3 Ingredients Every Recovery Friendship Needs [Quiz]

Friend 1: “I messed up the other day, ummm actually yeah it was today…”

Friend  2: “Yeah me too…I’m not feeling great about it”

Friend  3: “Yeah, so…it was a bad week for me too.  See you next week?”

If you have ever been in this sort of group, for a porn or sex addiction, you know that it can seem like “what’s the point?”  Especially if it’s the same routine every week.  

Over time, members of such groups get discouraged and in the end can withdraw feeling defeated.  They tell themselves “well, I tried the whole accountability/recovery thing, but it didn’t really work.”  

Most accountability groups or recovery friendships become unhealthy because they lack the right ingredients.  

What ingredients are your friendships missing?  Take this quiz to find out:

  • Do your friends share the same complaint each week but have no plan for what they will try differently?
  • If someone says they will do something but then doesn’t follow through is that ignored by you or the group they are in?
  • Are your recovery friends vague about their acting out behaviors?
  • Do your recovery friends give you lots of advice and suggestions?
  • Is it unclear what your recovery friends want/need in terms of support through the week?   

So, how healthy are your recovery friendships?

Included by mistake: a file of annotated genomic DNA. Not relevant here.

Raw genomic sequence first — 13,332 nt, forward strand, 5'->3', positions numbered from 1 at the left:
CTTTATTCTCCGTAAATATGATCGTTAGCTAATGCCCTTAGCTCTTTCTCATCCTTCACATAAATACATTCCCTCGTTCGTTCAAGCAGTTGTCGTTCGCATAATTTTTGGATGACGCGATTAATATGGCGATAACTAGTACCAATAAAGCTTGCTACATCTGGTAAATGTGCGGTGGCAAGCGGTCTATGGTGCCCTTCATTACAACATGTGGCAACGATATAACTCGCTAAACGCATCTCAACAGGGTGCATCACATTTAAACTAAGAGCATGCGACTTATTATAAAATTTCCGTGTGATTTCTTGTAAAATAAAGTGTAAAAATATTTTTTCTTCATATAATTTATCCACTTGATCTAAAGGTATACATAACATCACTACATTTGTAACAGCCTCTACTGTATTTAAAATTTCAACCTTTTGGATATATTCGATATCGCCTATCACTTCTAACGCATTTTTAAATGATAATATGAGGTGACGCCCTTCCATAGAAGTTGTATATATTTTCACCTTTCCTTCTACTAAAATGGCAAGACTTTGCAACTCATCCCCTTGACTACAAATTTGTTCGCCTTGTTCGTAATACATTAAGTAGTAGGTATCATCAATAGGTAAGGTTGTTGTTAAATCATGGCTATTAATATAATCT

A “YES” to any of these questions is a red flag.   

No one wants an unhealthy and ineffective recovery group or friendship.  To form and sustain a healthy group it takes several key ingredients:

  1. Equal Need and Equal Availability
  2. Carefrontations
  3. Asking Good Questions

Equal Need and Equal Availability is about finding the right person(s) for you when it comes to an accountability partner or recovery friend.  This article will teach you how to communicate your needs and expectations to your recovery friends. 

Carefrontation is a way to compassionately confront a friend when they are faltering in their recovery.  This can be a tough ingredient to incorporate into your recovery friendships/groups but it could make all the difference in the world. Want to see how?

Asking Good Questions is key because it will help your recovery friends learn from their relapses and help them move to the next level in their recovery journey. What are some good questions?

 

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